At the eSpark Hackathon last weekend, I had a great time making interesting new things with my work friends. Koppel and John were quite excited by Markov chains and so we had two different kinds of Markov babblers; one was a Slack bot and one was a Twitter bot. Kairui and Cathleen were interested in analyzing how to optimize selection of the right testing content for students; I saw lots of math on the giant paper notepad and a bunch of exciting work from their corner. Chris, Denis and others dug into building a useful internal tool that exposed them to a lot of interesting web dev patterns. Nathan tackled another interesting internal problem and built a complete new feature for our internal dashboards. Also, we played around with the Oculus Rift DK2. I now understand VR-sickness… the sudden loss of head tracking seemed to cause it consistently.

I built something that I had been itching to try: computable documents. Things like iPython and Gorilla REPL are excellent for experimenting with code and bringing together narrative and programming. But often, such tools have installation requirements or require you to be online or run a special local program. I wanted to try and build a tool to make computable documents that could work offline and run on a modern browser with zero installation requirements. I also wanted it to be extremely easy to save and share.

Here I’ll talk more about what I built: Clay, a computable document creator with zero dependencies that is completely contained within a simple HTML file. The document is the tool is the document!

My experiments started with Web Workers. There are two kinds: Dedicated and Shared. Dedicated web workers can be started in the context of the main page script that runs when you load a web page, but after you start them they run in a different computational context (like a different thread). Neither have access to the DOM, but you can communicate from the main page’s context using simple message sending. Shared web workers are largely similar, except they can communicate with any running web page instead of only the parent, and they also run at a particular port (Dedicated workers can be started without specifying or thinking about ports).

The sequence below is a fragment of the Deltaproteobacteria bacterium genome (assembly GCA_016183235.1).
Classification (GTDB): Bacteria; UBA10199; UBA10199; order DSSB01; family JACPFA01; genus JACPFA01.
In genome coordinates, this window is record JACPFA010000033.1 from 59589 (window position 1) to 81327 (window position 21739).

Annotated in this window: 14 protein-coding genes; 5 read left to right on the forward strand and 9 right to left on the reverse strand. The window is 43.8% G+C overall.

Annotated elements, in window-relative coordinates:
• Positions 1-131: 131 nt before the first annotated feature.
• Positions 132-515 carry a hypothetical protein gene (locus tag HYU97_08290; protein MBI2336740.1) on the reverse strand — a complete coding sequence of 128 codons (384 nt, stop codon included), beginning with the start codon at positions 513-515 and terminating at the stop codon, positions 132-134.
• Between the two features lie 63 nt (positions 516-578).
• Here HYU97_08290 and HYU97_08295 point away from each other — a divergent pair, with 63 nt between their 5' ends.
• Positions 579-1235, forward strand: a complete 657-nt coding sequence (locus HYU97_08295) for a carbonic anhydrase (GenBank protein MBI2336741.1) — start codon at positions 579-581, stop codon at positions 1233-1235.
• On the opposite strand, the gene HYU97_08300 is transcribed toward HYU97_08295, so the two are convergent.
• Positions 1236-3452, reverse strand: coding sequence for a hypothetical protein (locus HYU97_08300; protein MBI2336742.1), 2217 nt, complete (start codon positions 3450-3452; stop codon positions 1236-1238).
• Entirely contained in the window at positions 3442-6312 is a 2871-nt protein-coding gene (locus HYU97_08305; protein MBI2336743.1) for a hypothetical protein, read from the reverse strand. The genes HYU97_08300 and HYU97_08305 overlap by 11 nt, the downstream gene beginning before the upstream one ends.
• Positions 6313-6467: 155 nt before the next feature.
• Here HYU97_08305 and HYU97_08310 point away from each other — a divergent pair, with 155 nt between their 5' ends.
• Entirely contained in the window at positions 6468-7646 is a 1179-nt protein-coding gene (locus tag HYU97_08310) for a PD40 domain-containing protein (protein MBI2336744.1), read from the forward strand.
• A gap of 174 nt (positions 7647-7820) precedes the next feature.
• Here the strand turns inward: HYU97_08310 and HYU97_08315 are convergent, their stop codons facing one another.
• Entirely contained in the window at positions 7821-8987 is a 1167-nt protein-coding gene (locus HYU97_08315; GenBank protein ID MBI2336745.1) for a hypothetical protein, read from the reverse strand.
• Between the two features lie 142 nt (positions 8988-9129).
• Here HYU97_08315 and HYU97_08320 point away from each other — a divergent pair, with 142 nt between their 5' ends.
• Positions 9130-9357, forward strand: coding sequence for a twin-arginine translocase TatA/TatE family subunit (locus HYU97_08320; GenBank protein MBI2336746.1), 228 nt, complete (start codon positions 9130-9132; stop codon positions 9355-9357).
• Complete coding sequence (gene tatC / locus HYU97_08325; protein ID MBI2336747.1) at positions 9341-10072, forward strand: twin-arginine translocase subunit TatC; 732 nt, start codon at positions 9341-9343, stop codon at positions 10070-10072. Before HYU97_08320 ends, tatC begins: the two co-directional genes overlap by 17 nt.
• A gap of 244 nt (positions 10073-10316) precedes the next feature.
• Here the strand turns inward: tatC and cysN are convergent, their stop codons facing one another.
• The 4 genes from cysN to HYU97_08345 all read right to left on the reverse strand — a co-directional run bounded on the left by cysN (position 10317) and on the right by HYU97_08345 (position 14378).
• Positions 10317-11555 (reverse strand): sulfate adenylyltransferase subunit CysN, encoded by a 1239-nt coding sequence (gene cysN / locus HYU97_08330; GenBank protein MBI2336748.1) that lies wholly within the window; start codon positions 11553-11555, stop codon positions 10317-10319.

Simplest test of my idea: can I start up a web worker and eval some string that contains some Javascript code, and then return the result? Turns out this was very easy (using a Blob uri trick, I could start a web worker using the contents of a simple script tag), and web workers even have a whole API for handling and reporting errors that happen in the worker. So, I quickly had a non-blocking code execution context that ran on the user’s own computer (no backend to speak of) and also acted like a sandbox.

I expanded this further and added code editing and text editing (using the excellent Lightweight Text Decorator library, which allows me to use text decorators and native text editing but also do syntax highlighting and easy dump-to-file-and-reload-state).

The end result: Clay! Link:

Clay has zero dependencies, is all in one HTML file that’s around 560 lines of commented code, and can run on a modern browser.

It allows you to write sections of text and Javascript code and also execute the Javascript. You have full access to whatever can be accomplished inside a Dedicated Web Worker (that includes AJAX requests to remote servers). Also, if there are any errors, they get caught and displayed. In addition, every time you execute a unit of code, it can assume a totally fresh state; the dedicated web worker is spun up and used for executing code and then automatically cleaned up after use.

But finally, using the Save button in Chrome, you can immediately dump the current state of the web page and load it later and continue editing/eval’ing code as if nothing happened!

Try it out and let me know what you think!